None of your predictions have become true and I guarantee they never will be. You are such a chicken cockroach who cannot take any criticism, be a man for once.
Several times each day words like that, and far worse, show up in the queue of comments waiting to be published on this blog. They don’t make it. I trash them. After all, they add nothing to the discussion here. And almost always they come from realtors or haters.
True enough, for some time I’ve been convinced residential real is the most dangerous asset. I raised the current alarm four years ago with my book, “Greater Fool,” when I was still a star-crossed member of Parliament. This blog followed. Two years later I opened a financial advisory practice to actually help people find alternative, safer ways to finance their lives. I’ve walked the walk. It’s earned enemies.
Since then, some housing markets have tanked. This blog’s comment section daily contains stories of folks in Calgary condos, Kelowna houses or Victoria McMansions who are already underwater. Houses are turning illiquid from the west side of Vancouver to the populous mass surrounding the GTA. And while in-demand areas will always attract buyers and maintain values, most markets in the country won’t. Finally, you can always count on the media, and your mother-in-law, to be the last with facts and the first to cough up a pro-house opinion.
Since I began the warning, residential values have risen considerably. Critics say this proves I’m wrong. But real estate’s not safer now because it costs more. It means danger has swollen. Every new buyer in the past three years, especially those with faint equity, resembles a Nortel investor in 2000. And older folks with the bulk of their net worth in their homes might as well be boozing it up at a retirement casino.
First, residential prices in Canada are at an all-time high. Logic tells us buying anything when it’s never cost more is a losing proposition. The financial crisis of 2008-9 started a healthy correction, but the government rush to crash mortgage rates and tell the nation the recession was over, sparked a new orgy of buying. Sadly.
Meanwhile American home values were in fact correcting after a similar speculative run-up engendered by cheap money and lax lending standards. The breadth and depth of that correction is witness to the power of real estate to destroy the net worth of families who believed they were investing in the most secure, stable and riskless of assets. All markets revert to their mean after periods of excess. Canadians should learn that.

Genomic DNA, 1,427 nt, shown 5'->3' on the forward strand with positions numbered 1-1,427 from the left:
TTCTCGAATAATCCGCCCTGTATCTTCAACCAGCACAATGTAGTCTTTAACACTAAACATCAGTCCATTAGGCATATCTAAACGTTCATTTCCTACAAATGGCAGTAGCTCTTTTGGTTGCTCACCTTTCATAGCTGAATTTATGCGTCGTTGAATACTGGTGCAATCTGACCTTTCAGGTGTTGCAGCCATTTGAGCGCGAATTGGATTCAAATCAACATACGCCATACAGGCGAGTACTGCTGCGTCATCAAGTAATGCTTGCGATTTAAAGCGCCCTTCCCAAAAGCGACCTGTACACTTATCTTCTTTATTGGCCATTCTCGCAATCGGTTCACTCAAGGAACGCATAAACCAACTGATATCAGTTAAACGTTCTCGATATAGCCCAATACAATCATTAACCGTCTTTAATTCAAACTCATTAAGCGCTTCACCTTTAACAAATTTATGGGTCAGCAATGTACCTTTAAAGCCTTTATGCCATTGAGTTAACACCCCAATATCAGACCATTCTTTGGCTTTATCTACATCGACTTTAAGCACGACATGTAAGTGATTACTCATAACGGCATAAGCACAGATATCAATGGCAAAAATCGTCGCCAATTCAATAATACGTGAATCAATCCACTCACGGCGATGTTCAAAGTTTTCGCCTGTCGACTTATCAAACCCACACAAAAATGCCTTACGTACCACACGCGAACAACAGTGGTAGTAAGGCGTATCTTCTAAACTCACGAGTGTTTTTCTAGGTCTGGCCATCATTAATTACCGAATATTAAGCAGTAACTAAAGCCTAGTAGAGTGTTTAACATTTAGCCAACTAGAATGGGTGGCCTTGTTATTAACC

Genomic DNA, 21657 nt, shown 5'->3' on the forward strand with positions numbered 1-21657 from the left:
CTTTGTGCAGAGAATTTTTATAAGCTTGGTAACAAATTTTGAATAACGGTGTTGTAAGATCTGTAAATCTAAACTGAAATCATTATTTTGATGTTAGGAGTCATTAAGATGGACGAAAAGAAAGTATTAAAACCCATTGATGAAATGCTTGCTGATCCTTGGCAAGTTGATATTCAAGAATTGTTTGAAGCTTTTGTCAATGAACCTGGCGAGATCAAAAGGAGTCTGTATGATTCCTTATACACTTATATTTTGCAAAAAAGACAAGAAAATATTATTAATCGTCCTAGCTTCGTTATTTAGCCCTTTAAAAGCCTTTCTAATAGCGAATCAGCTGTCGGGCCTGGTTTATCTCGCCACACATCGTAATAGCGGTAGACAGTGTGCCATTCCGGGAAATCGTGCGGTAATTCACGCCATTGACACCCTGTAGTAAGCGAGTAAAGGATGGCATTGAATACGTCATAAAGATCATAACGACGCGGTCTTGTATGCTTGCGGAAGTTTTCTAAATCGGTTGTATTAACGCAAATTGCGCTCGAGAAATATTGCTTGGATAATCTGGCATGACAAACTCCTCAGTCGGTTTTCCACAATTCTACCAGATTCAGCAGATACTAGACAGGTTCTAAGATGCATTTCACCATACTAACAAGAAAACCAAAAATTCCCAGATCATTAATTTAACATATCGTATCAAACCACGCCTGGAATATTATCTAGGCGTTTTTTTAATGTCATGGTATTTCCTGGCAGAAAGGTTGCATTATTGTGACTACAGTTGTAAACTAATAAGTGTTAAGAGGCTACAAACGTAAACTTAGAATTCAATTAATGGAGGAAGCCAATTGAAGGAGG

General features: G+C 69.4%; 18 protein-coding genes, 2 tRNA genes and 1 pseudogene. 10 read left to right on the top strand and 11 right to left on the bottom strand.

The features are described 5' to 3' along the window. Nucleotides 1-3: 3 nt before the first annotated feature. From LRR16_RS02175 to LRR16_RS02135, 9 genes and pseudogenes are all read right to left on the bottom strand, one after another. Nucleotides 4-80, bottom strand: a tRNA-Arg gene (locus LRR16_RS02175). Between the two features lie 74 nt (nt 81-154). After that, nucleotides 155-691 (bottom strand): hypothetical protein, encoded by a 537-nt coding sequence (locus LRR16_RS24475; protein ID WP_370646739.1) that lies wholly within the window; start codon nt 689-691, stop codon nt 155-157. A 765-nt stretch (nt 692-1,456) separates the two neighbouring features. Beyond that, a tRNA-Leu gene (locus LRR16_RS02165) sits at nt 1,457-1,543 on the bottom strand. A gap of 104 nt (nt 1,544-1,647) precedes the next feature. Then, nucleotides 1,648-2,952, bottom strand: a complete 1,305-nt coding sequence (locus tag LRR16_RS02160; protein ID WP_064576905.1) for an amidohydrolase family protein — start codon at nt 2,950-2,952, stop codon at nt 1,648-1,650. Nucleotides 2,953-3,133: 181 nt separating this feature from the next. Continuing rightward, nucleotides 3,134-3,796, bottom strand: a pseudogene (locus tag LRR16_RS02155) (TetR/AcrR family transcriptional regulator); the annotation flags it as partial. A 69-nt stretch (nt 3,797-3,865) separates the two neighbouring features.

Home ownership here has become a mantra, a universal goal. While Americans, Brits, Aussies, Spaniards, Irish and others disdain something they now know can bite, we clamour to buy in. Seven in ten families have houses, whether they can afford them or not – the greatest mass investment ever. Meanwhile half of us have no retirement savings and four in ten can’t pay the monthly bills. Is this a cult?
The rise in housing values is not the result of prosperity or higher incomes. Therefore it’s happened because of speculation and debt. This is not an asset appreciation based on economic factors, rather one bid up through emotion, lust and competition. It’s a recipe for instability and sudden collapse.
The role of debt cannot be diminished. The greatest ponzi scheme comes from using borrowed money to buy something based only on the expectation it will rise endlessly. Fools sell to greater fools, each taking on a proportionately greater hunk of risk. Never before have Canadians owed so much mortgage debt or household debt. This is a direct result of record home prices and home ownership levels.
Is it different this time? You bet. While real estate has boomed before – with each of those episodes ending in a bust – this increase is without parallel in the past sixty years. But unlike in the 70s, when the Boomers were madly nesting, and the 80s, when inflation raged, making mortgage debt melt away and asset prices soar, this time it’s cheap debt plumping house values. We all know this will pass. We know the consequences.
But aside from all else, there’s a bomb in our midst destined to go off. Nine million Boomers – 32% of the population – are approaching the time large numbers will be selling houses to finance their retirements. Of equal concern are far smaller generations trailing the bulge, guaranteeing there will be no more real estate bubbles for years – perhaps decades – to come. Those now jumping into the Millennial housing boom could be buying in at prices which will not be replicated in a lifetime.
I have not mentioned the gross overbuilding of condos that’s taken place in Toronto, Calgary or Vancouver. Not the tightening of lending regs as policymakers try to stem the mortgage tsunami. The above does not factor in a weak economy with rising unemployment in Canada, nor the absolute unpreparedness of most families for any kind of a downturn. Left unmentioned as well is the fickle, irrational, flighty nature of public opinion upon this most of the current housing boom is based. When fear replaces lust, there is no bottom.
So you can ignore me. Billions do. Call me a chicken cockroach. No problem.
But I know how this will turn out. I’m ready. Are you?